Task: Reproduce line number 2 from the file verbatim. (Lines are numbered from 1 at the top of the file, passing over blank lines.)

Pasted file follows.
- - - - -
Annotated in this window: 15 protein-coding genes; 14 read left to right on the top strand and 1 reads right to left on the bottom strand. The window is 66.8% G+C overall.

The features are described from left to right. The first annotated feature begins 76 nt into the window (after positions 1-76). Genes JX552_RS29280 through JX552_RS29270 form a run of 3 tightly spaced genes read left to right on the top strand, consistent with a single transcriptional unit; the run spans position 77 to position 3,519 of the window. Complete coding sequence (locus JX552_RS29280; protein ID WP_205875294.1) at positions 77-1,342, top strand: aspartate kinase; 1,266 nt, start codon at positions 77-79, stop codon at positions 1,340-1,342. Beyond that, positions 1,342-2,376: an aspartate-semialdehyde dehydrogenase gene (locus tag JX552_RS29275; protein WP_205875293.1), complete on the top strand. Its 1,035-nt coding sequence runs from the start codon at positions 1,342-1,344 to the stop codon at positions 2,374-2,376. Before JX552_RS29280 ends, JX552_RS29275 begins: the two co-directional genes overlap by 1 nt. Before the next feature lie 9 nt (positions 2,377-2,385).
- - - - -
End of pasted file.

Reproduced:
The features are described from left to right. The first annotated feature begins 76 nt into the window (after positions 1-76). Genes JX552_RS29280 through JX552_RS29270 form a run of 3 tightly spaced genes read left to right on the top strand, consistent with a single transcriptional unit; the run spans position 77 to position 3,519 of the window. Complete coding sequence (locus JX552_RS29280; protein ID WP_205875294.1) at positions 77-1,342, top strand: aspartate kinase; 1,266 nt, start codon at positions 77-79, stop codon at positions 1,340-1,342. Beyond that, positions 1,342-2,376: an aspartate-semialdehyde dehydrogenase gene (locus tag JX552_RS29275; protein WP_205875293.1), complete on the top strand. Its 1,035-nt coding sequence runs from the start codon at positions 1,342-1,344 to the stop codon at positions 2,374-2,376. Before JX552_RS29280 ends, JX552_RS29275 begins: the two co-directional genes overlap by 1 nt. Before the next feature lie 9 nt (positions 2,377-2,385).